On Oct 5, 2016, a 759-kilometer railway began operation, connecting landlocked Ethiopia with Djibouti and thus with the maritime trade routes of the Red Sea and Gulf of Aden. The Addis Ababa-Djibouti railway was built with the help of China under the framework of the Belt and Road Initiative.
Debebe praises Chinese companies’ growing sense of social responsibility, saying that some are criticizing the partnership between China and Ethiopia.
“China’s investment is becoming more and more socially responsible, supporting local communities, education, health, creating jobs and protecting the environment,” he says, adding that Chinese companies have been constantly creating jobs for local people. “About 40 to 50 percent of the management positions are taken by local professionals.”
For example, Huajian, a Chinese shoemaker that produces for brands like Guess and Calvin Klein, has already provided direct jobs to more than 8,000 Ethiopians with its two local factories, according to an earlier report in China Daily.
Debebe says the Addis Ababa-Djibouti railway is also a big contribution to the environment because it uses electricity for fossil fuels.
According to Ethiopia’s Ministry of Trade, the bilateral trade volume between China and Ethiopia reached $5.4 billion(4.6 billion euros; £4.2 billion) in 2016.
Meanwhile, Ethiopia’s exports of goods to China amounted to $240 million in 2017, accounting for 8.25 percent of Ethiopia’s total exports to China that year.
It is the second-largest export destination of Ethiopia. The exports include agricultural products, clothing textiles and leather products, mineral products, flowers and building materials.
“The data shows Ethiopia is one of the leading beneficiaries of China’s investment,” Debebe says. “The fastest growth in African investment is leading to Ethiopia. Now, especially, the public sector and private sector investments are growing, which is very important. And I hope this will continue.”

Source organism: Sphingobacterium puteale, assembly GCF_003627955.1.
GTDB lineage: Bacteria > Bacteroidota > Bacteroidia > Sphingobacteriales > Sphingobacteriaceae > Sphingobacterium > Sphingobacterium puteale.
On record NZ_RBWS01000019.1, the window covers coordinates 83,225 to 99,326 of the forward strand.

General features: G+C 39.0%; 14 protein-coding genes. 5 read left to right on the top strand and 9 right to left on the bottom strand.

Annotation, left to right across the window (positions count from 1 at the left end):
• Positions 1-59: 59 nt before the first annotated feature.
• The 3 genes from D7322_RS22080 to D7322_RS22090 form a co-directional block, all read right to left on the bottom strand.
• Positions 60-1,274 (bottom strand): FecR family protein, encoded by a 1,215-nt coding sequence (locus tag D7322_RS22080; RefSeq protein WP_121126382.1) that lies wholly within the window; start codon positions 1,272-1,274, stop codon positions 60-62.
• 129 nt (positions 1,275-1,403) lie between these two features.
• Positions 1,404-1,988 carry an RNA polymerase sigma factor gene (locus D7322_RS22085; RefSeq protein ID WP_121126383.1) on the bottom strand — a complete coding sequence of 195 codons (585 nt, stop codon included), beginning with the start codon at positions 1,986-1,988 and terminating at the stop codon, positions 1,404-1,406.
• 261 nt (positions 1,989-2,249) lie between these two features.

He adds, “I’m sure that the partnership will continue in this direction with more capital injection, foreign direct investment and private sector involvement, as well as more benefits for both sides.”
Studying in China was not the starting point for Debebe’s tie with the country. It has been 20 years since his first visit to Beijing.
“There were not many buildings and big malls at that time,” he says. “So you could imagine this is what we could learn from China, who is Africa’s typical model.”
Debebe now speaks some Chinese and writes basic Chinese characters after staying in the country for three years.
“We (China and Ethiopia) have many common factors, such as family value, culture, respect to all and taking care of women,” he says. “And some of the food styles — spicy food, like Sichuan cuisine.”
Prisca Kyalisiima recalls feeling frazzled when she finally landed at Beijing Capital International Airport from Uganda after more than 20 hours in the air. But when she stepped off the plane and entered the terminal to claim her baggage, her fatigue was immediately erased by what came into her sight.
The airport was nothing like she had imagined it would be. It was big — about four times bigger than the airport in her country — and the architecture was beautiful.
She has been pursuing her PhD in economics and finance at UIBE since 2017 after earning a scholarship from the Chinese government.
Now, apart from daily research and lectures, Kyalisiima also works for the university’s publicity department. She aspires to work for a renowned banking organization such as the World Bank, Asian Infrastructure Investment Bank or International Monetary Fund.
Kyalisiima says that wherever she ends up working, she will remain an ambassador for China-Uganda relations. She once wrote a letter to the Ministry of Commerce in Uganda, asking if it was possible to have more teachers from China, who could start teaching Chinese.
“I want to learn more Chinese so I can transfer the Chinese culture and the language,” she says. “As an economist, I can be leading forums and conferences and would be the first person to run to give China my assistance.”
Two African students of Changchun University of Chinese Medicine study in the library on Sept 1 in Changchun, Jilin province.
Woldehawariat Miheret Debebe
Idris Salim Dokota